City reveals plan to open a dedicated Gaelic school

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A DEDICATED Gaelic school could be created in the Capital under plans being considered by education chiefs.

A new report reveals that growing numbers of children studying the language will mean the current Gaelic unit in Tollcross Primary will become too small by 2011.

The council is considering a number of options to expand provision, including converting Tollcross Primary into a dedicated Gaelic school by sending its non-Gaelic pupils to other schools, or by setting up a brand new school dedicated to the language.

One option which has been mooted is to turn Bonnington Primary, which has been lying empty since the council closed it a year ago, into a Gaelic school.

However, it would cost around 2.8 million to refurbish and equip the school at a time when the council is proposing school closures across the estate.

A report on the provision of Gaelic in schools recognises that creating a dedicated school would be "controversial".

It states: "In the current economic climate, the development of a new, publicly funded school which meets the needs of a 'minority' language may be seen by some as controversial.

"Therefore, a campaign addressing these issues and focusing on the legislative requirement imposed on the council by Scottish Government should be considered."

Campaigner Karen Keil, who is fighting to save Drumbrae from the axe, said it highlighted the lack of "joined-up thinking" across the school estate.

She said: "What we have been calling for is a strategic review of the entire school estate based on the projected population growth for the next five years.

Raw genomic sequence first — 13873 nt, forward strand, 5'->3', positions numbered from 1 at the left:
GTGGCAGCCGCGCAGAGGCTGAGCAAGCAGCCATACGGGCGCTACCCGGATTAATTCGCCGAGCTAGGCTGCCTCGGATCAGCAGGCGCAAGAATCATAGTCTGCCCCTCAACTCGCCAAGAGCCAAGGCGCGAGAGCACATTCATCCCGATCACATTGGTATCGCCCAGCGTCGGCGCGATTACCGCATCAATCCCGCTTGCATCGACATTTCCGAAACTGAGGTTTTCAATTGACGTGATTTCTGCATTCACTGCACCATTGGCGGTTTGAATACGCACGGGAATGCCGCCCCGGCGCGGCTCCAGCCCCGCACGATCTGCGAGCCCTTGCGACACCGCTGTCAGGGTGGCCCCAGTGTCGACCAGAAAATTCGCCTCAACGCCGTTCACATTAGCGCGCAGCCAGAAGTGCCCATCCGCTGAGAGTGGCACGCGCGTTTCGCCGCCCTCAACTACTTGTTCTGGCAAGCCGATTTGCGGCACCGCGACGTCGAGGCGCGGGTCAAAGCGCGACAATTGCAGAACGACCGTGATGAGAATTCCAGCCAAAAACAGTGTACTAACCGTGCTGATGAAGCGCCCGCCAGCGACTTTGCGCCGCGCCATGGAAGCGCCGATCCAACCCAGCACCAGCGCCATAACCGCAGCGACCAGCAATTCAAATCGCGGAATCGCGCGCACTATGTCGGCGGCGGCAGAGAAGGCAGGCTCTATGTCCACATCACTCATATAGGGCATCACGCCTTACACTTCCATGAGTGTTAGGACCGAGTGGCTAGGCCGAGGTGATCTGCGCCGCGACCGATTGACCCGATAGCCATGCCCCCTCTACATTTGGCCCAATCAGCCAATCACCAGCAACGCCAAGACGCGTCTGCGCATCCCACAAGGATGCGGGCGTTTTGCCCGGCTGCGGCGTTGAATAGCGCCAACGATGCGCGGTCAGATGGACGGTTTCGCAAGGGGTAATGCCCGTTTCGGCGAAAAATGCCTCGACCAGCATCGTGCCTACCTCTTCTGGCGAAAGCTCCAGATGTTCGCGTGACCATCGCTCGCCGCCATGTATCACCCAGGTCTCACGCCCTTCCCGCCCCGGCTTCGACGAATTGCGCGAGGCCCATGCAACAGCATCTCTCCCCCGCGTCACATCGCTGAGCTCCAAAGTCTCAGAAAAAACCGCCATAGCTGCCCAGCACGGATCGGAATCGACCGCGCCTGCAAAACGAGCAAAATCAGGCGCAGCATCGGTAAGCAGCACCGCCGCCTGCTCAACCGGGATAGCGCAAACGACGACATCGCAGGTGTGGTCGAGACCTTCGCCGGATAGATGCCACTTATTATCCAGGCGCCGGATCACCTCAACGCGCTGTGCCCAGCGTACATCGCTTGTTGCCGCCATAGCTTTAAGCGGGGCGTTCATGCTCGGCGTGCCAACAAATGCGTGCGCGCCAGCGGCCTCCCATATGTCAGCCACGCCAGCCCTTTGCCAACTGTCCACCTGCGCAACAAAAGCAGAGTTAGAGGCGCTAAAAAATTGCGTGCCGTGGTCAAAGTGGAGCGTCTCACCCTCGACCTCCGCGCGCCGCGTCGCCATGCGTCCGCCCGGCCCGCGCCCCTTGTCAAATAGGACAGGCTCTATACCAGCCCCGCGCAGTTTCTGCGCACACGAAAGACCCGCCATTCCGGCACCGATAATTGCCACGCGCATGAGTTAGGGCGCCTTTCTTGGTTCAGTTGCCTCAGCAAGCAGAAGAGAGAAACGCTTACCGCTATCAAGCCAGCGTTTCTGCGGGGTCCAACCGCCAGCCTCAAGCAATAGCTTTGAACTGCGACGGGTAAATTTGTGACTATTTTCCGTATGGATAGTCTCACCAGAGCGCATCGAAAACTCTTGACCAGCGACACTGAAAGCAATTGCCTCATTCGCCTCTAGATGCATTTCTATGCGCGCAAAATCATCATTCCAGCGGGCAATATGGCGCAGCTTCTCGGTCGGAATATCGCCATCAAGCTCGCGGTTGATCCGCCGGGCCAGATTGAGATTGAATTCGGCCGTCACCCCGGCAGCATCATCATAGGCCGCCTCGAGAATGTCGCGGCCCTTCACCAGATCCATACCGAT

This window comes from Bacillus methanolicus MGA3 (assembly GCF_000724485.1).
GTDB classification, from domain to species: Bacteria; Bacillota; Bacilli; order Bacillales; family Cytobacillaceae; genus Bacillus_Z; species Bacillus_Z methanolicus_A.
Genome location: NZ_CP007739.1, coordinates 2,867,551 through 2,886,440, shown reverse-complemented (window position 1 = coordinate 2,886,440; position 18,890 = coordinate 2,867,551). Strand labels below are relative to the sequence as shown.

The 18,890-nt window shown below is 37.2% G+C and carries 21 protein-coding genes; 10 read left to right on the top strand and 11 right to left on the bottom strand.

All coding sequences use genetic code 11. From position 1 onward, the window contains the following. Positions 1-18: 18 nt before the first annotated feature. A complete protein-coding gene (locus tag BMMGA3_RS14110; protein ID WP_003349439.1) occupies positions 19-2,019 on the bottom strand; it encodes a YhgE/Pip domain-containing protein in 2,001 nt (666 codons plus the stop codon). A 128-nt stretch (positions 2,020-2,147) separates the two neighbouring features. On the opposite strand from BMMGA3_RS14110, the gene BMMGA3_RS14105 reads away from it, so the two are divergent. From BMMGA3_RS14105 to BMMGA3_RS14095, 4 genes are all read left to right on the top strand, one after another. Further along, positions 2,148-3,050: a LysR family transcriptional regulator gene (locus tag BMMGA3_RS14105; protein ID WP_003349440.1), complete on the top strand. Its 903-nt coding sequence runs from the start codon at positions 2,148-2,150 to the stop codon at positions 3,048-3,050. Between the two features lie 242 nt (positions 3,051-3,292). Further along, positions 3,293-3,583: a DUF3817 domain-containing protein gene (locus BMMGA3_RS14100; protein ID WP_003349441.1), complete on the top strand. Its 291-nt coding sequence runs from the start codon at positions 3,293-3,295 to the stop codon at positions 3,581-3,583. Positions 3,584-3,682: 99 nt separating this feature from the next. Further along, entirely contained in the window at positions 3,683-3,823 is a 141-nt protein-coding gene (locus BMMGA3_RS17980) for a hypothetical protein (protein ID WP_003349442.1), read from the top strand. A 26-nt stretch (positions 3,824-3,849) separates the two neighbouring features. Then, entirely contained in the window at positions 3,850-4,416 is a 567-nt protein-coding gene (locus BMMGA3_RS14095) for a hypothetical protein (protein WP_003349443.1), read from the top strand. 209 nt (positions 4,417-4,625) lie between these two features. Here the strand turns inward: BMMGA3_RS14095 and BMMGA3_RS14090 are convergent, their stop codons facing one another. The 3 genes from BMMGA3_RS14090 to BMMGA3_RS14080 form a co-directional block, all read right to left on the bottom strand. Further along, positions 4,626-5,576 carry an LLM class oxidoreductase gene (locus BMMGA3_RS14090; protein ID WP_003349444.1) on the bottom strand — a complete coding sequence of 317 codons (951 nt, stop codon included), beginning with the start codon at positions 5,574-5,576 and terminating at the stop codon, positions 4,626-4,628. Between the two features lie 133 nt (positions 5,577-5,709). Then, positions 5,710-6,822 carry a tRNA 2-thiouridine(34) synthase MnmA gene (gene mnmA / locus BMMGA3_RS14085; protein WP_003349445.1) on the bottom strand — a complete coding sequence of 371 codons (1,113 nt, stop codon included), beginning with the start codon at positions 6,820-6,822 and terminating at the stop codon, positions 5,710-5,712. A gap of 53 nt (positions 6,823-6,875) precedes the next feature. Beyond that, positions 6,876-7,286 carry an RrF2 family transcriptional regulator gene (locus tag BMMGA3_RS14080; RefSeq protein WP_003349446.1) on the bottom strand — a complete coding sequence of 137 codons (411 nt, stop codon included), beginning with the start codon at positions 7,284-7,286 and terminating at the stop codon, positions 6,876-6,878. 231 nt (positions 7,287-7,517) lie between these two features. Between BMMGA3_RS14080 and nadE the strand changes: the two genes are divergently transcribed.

"It does seem that there's no joined-up thinking at all and I'm sure this will be particularly frustrating for parents of the Bonnington Primary children."

The report also recognises that funding the project will raise significant issues for the council.

It says:

"It has been made very clear that there is no capital or revenue funding for a dedicated Gaelic school currently available from the council.

"As a consequence, Scottish Government would have to wholly fund any dedicated school option for the first five years."

The council has agreed to prepare another report by next month on the feasibility of installing temporary units at Tollcross Primary as a short-term solution.

Education leader Marilyne MacLaren said: "Clearly there is growing demand for Gaelic education but we are facing real budget constraints so it's highly unlikely that we'll be in the position to develop a dedicated school.

"We do want to look at other options, though, and we have called for a report into using temporary units at schools as a possible option for the short term."

A Scottish Government spokesman said: "The Scottish Government commends Edinburgh City Council for its support of Gaelic medium education and this feasibility study indicates good signs of success in this provision.

"We understand the council is now looking at options for the future growth of Gaelic education in Edinburgh and look forward to discussions with the council on the way forward in the future."

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